It’s fair to say that many boxing fans aren’t exactly enthralled by the heavyweight division right now.
Wladimir Klitschko, the ruler of the division, holder of three of the recognised world titles, RING and TBRB champion, may well be an excellent boxer and he may be able to pack stadiums and bring in huge TV ratings but outside of his powerbase in Continental Europe there is a certain wave of antipathy that greets that the announcement of an upcoming bout. As things stand he is head and shoulders… literally and figuratively… above most of those who wish to challenge him and it would take a very brave or very foolish man to believe that his latest challenger, Australian, Alex Leapai, will be anything but overmatched. Now, there can be a certain joy… albeit a perverse and sadistic one… in watching an overmatched opponent be defeated in boxing but Wladimir’s current style, a triumph of effectiveness over emotion, robs most bouts of even that. His last victory, a one-sided decision over Alexander Povetkin, may have featured four knockdowns and some of the most one-sided scorecards I can recall seeing but it also featured 160 clinches, almost all initiated by the Ukrainian champion and the reaction from most fans in the English-speaking world fell somewhere between ambivalence and outright hostility. Put simply, people want there to be a boxer… any boxer… who can challenge Wladimir and actually stand a chance.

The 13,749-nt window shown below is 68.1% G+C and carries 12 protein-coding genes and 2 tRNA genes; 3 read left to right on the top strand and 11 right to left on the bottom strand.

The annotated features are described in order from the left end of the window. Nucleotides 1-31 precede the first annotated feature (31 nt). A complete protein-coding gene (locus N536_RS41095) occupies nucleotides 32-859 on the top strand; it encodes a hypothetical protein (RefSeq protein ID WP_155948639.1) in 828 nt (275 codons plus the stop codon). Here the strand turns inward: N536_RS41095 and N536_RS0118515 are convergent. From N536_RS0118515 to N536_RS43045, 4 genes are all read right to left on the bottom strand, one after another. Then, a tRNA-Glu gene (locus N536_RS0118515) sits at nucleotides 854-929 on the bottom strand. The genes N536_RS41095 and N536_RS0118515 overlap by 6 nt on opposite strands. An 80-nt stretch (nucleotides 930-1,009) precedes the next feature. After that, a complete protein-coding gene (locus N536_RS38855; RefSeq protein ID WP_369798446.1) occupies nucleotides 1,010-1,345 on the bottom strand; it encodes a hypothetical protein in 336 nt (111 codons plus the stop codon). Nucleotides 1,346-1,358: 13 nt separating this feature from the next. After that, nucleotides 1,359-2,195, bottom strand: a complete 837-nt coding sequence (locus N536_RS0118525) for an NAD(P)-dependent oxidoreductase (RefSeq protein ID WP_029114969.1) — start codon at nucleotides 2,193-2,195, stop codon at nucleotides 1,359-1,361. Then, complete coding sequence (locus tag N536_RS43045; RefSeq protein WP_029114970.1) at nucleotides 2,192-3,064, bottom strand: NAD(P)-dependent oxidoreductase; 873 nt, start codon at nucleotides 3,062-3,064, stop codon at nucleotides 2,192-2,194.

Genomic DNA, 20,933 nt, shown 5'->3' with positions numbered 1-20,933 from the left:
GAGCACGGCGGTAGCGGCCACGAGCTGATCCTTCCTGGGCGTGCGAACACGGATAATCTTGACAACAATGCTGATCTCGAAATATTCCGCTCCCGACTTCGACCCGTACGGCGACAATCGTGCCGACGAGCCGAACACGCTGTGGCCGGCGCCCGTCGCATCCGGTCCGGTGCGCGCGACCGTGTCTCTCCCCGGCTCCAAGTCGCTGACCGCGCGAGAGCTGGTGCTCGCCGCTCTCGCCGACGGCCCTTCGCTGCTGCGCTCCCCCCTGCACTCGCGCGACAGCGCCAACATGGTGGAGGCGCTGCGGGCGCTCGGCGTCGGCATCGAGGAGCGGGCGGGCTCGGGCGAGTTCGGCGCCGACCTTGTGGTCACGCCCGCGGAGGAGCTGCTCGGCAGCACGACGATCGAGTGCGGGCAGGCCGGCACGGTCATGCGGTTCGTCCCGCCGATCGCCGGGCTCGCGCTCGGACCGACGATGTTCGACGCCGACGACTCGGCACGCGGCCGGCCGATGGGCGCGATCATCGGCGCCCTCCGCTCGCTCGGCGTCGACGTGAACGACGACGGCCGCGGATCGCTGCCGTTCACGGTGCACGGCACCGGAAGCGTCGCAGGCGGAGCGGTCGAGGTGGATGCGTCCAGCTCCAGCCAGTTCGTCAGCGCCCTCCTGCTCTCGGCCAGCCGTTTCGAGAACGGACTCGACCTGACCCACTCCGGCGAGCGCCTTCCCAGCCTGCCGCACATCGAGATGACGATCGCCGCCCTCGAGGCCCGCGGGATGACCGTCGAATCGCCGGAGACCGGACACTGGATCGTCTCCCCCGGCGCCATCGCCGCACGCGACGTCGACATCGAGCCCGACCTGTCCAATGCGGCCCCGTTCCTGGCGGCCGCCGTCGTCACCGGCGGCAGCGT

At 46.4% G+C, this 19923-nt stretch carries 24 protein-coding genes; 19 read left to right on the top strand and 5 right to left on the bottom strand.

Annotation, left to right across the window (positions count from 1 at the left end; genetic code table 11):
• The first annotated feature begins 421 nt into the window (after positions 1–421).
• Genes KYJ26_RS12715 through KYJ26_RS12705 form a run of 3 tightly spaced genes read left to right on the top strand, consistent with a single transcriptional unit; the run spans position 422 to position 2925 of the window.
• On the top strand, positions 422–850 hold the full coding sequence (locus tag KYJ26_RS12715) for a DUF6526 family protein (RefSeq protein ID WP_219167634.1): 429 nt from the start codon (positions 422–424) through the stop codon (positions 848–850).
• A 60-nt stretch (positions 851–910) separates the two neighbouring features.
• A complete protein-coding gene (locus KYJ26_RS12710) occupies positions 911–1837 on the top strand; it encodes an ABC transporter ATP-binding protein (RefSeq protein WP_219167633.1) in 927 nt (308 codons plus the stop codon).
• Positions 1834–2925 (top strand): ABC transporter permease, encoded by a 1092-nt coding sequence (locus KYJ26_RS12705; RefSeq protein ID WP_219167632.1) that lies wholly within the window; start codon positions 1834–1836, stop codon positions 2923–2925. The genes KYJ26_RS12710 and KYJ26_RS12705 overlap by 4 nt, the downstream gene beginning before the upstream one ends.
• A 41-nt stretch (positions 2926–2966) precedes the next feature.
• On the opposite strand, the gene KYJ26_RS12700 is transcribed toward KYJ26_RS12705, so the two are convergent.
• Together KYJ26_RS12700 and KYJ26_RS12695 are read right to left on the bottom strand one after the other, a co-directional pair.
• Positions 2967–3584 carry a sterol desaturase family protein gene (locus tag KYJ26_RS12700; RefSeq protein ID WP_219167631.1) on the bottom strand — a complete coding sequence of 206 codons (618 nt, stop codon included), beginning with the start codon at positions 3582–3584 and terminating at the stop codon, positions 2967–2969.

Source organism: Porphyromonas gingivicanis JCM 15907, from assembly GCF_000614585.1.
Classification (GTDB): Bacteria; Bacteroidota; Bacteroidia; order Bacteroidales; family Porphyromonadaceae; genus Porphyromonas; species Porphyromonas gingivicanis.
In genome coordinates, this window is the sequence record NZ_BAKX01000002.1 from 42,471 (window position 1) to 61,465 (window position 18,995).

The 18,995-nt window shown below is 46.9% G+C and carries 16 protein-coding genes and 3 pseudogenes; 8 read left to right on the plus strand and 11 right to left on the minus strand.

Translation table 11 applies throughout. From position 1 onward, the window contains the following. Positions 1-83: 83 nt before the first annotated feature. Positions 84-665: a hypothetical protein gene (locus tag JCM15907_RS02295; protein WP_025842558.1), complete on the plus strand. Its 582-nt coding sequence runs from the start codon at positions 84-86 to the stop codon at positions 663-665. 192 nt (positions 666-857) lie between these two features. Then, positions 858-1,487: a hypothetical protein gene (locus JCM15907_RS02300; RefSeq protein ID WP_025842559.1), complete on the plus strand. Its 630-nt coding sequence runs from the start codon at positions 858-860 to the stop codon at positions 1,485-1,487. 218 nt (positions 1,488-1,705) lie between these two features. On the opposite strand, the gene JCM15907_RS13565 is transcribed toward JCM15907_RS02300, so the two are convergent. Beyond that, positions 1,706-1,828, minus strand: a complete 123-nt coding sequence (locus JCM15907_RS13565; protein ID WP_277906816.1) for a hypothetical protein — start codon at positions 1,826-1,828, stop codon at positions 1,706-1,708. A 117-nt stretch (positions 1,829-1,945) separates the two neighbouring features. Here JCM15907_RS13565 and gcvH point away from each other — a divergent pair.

Some thought Haye could… he couldn’t.
Some thought Povetkin could… he couldn’t.
No-one thinks Leapai can… and I doubt he will.
But Odlanier Solis just might… and this weekend he has a chance to prove it.